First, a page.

The African Consciousness Institute recently held their second edition of African First, an Africa Day celebration rich with storytelling, and thankfully, free of most of the prescriptive, projected definitions of Africanness that I’ve come to expect from similar spaces.


At least that’s what I appreciated, walking into the House of H’s basement as the day’s conversation drew to a close and the night’s entertainment began. The open conversation, following a panel session making use of Kanye West’s recent off colour outbursts regarding slavery to question African ownership of space in Cape Town, had reached a tense point when I joined it. The height of the tension? A closing call for togetherness among Africans.

You may think it strange that the idea of unity would elevate tension, until you peel away the surface and interrogate the true nature of the unity we had been challenged to embrace. Perhaps it was misunderstood, but the unity presented seemed to disregard the less than admirable yet all too common reactions of Africans to the diversity of our own races, genders, sexualities, abilities, and even cultures, making no mention of the imbalances in agency and power that these reactions breed daily, and the pain that generations of cultural othering causes. Asking a room of strangers to put all that aside is simple. Shifting the weight of your own lived experience is not.

Reflecting on the conversation now, I think we all understand that a large chunk of who we become is the sum of our formative experiences, influenced by factors like community, migration, identity, and as uniquely varied as our personalities and bodies. Where our understanding falls short is in acknowledging those differences as a collective strength, a reason to draw close; instead of as a reason to distance ourselves from each other, as though a difference is something to fear. While it is only amplified by the intersections many Africans find themselves living in every day, it’s an issue of the human existence, and not just an African one. It’s always seemed to me that our rejection of a difference in someone else is often less about what’s strange or what’s familiar to us, and more about an internal fear of being rejected, of being misunderstood.

With that final point sufficiently defended, attendees seemed satisfied to leave with the challenge of finding their way, and for the rest of the night, enjoying each other’s company while enjoying the work of talented African artists. The evening’s sound palette was an eclectic blend, well received by an equally eclectic but open and unprejudiced crowd. A Pan-African selection of DJs and producers started, lifted, and ended the night: Cape Town-based Malawian Andrew “NDRZLA” Mkali; Kenyan audiophile and EA Wave member Sichangi; Ivorian creative LNS in collaboration with South African sound engineer KRXNKO; and South African beat mistress Flōyu, all lit up the dark space with electric mixes throughout the night.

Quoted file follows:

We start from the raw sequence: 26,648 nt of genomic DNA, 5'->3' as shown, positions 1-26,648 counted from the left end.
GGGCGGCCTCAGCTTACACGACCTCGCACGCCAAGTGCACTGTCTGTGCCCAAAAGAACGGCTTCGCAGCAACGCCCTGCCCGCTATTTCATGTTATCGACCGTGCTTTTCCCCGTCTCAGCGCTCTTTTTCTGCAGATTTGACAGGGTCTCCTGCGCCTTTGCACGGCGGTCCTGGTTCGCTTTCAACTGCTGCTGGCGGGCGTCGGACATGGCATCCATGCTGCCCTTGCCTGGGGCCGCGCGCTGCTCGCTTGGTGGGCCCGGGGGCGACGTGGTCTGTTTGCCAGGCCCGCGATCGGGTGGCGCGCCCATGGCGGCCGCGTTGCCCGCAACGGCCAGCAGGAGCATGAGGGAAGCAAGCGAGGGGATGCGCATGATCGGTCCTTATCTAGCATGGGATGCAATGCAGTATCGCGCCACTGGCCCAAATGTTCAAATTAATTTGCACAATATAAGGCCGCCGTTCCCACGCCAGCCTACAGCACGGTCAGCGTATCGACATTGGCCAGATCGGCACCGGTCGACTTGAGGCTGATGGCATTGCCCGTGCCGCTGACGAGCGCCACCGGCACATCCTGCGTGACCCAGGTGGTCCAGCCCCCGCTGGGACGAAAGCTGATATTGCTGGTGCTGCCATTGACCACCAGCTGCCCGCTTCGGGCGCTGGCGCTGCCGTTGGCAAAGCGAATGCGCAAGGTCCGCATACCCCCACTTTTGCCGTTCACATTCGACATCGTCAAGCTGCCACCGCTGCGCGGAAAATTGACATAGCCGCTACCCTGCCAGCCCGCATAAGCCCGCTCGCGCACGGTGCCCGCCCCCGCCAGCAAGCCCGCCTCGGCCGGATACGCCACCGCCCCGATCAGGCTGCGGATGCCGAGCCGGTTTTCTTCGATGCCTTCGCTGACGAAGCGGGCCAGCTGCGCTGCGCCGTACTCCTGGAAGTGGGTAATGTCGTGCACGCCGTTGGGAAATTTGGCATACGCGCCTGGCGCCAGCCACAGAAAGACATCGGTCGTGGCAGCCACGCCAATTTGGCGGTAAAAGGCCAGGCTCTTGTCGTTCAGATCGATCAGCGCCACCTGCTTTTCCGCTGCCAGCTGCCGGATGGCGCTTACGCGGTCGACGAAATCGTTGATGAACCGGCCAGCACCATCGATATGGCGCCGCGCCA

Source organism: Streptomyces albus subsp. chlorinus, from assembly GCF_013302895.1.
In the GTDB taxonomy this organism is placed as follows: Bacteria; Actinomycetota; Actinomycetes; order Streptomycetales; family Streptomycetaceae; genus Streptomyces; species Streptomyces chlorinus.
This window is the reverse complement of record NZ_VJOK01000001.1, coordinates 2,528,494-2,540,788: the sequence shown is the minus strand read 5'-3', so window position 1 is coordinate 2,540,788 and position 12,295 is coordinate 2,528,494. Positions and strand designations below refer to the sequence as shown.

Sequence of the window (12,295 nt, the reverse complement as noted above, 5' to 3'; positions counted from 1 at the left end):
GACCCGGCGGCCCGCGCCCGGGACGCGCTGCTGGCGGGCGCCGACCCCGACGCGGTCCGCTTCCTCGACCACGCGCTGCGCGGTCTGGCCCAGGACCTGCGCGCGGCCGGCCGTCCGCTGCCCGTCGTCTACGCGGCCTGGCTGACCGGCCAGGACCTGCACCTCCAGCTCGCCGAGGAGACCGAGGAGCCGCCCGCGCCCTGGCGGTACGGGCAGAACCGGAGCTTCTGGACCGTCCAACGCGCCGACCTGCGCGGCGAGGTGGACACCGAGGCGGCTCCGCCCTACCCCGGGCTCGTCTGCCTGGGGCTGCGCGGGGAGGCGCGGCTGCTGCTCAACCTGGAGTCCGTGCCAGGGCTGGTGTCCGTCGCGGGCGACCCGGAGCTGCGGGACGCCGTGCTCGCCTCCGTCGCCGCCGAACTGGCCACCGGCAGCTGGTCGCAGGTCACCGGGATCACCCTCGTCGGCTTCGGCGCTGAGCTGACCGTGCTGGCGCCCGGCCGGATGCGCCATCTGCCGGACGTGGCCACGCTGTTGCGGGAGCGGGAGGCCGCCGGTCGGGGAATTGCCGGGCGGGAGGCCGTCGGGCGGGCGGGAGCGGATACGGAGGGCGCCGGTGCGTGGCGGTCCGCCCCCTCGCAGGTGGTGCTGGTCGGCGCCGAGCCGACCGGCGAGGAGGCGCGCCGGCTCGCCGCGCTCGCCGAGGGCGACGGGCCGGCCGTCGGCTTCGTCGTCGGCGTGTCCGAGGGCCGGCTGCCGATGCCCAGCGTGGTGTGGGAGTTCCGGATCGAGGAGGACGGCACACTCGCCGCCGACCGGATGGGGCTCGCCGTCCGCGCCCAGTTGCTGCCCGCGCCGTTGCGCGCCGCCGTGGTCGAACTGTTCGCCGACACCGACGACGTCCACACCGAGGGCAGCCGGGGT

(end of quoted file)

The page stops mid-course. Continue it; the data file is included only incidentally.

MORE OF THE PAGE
The first vocal set was performed by the multitalented Tankiso Mamabolo, a Fleur du Cap Award-winning actress and dancer who on the night, flexed her songwriting and vocal skills in a short but sweet set, accompanied by an all-star band: guitarist Tyrone Marinus, bassist Franco Mannel, keyboard player Yvan Potts and drummer Keith De Bruyn. Her original songs reflected an inquisition into self and surrounding, beginning with reflection and ending with awareness. While most of the set was in English, Tankiso included her first Sotho language song, and the crowd eagerly sang along.

Somali-Zulu vocalist Purity Zinhle Mkhize followed and wowed the crowd as PURE, her latest performance iteration, preceded by her roles as a frontwoman for Durban-based bands The Pranks and Fruits & Veggies. PURE’s look is a world away from the Ska Punk format she adhered to while lead singer of The Pranks, embracing a mystic sensibility with black robes and white contact lenses. Her compact set of songs was an immersive experience broken up with notes about the music in between songs. She talked about presence, energy, sleep paralysis and how these songs are the first project she’s embarked on intentionally sober. Accompanied by Sasha, a producer some may recognise as an instrumentalist for The Plastics, PURE sang in a free flowing form, interacting with the crowd throughout and adding spontaneous verses in the moment. All in all, the night was successful in its celebration of African consciousness: aware, untethered, and self-actualised.